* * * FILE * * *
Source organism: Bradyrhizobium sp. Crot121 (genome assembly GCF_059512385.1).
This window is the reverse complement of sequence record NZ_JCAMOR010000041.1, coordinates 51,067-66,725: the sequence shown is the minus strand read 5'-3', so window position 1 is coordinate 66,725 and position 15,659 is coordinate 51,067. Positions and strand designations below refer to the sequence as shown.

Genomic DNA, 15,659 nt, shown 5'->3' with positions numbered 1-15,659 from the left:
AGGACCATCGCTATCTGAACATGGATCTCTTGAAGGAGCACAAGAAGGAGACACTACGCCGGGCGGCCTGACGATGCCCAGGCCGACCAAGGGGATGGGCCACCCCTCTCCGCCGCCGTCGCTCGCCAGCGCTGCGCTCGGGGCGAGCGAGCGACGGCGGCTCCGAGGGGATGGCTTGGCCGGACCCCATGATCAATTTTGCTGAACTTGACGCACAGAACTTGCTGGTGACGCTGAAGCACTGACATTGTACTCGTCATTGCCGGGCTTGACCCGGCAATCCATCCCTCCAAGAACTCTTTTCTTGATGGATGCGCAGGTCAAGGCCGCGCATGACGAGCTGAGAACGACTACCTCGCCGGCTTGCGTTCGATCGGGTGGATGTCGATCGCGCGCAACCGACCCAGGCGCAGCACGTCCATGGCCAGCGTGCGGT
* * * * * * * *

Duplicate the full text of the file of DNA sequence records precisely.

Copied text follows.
Source organism: Bradyrhizobium sp. Crot121 (genome assembly GCF_059512385.1).
This window is the reverse complement of sequence record NZ_JCAMOR010000041.1, coordinates 51,067-66,725: the sequence shown is the minus strand read 5'-3', so window position 1 is coordinate 66,725 and position 15,659 is coordinate 51,067. Positions and strand designations below refer to the sequence as shown.

Genomic DNA, 15,659 nt, shown 5'->3' with positions numbered 1-15,659 from the left:
AGGACCATCGCTATCTGAACATGGATCTCTTGAAGGAGCACAAGAAGGAGACACTACGCCGGGCGGCCTGACGATGCCCAGGCCGACCAAGGGGATGGGCCACCCCTCTCCGCCGCCGTCGCTCGCCAGCGCTGCGCTCGGGGCGAGCGAGCGACGGCGGCTCCGAGGGGATGGCTTGGCCGGACCCCATGATCAATTTTGCTGAACTTGACGCACAGAACTTGCTGGTGACGCTGAAGCACTGACATTGTACTCGTCATTGCCGGGCTTGACCCGGCAATCCATCCCTCCAAGAACTCTTTTCTTGATGGATGCGCAGGTCAAGGCCGCGCATGACGAGCTGAGAACGACTACCTCGCCGGCTTGCGTTCGATCGGGTGGATGTCGATCGCGCGCAACCGACCCAGGCGCAGCACGTCCATGGCCAGCGTGCGGT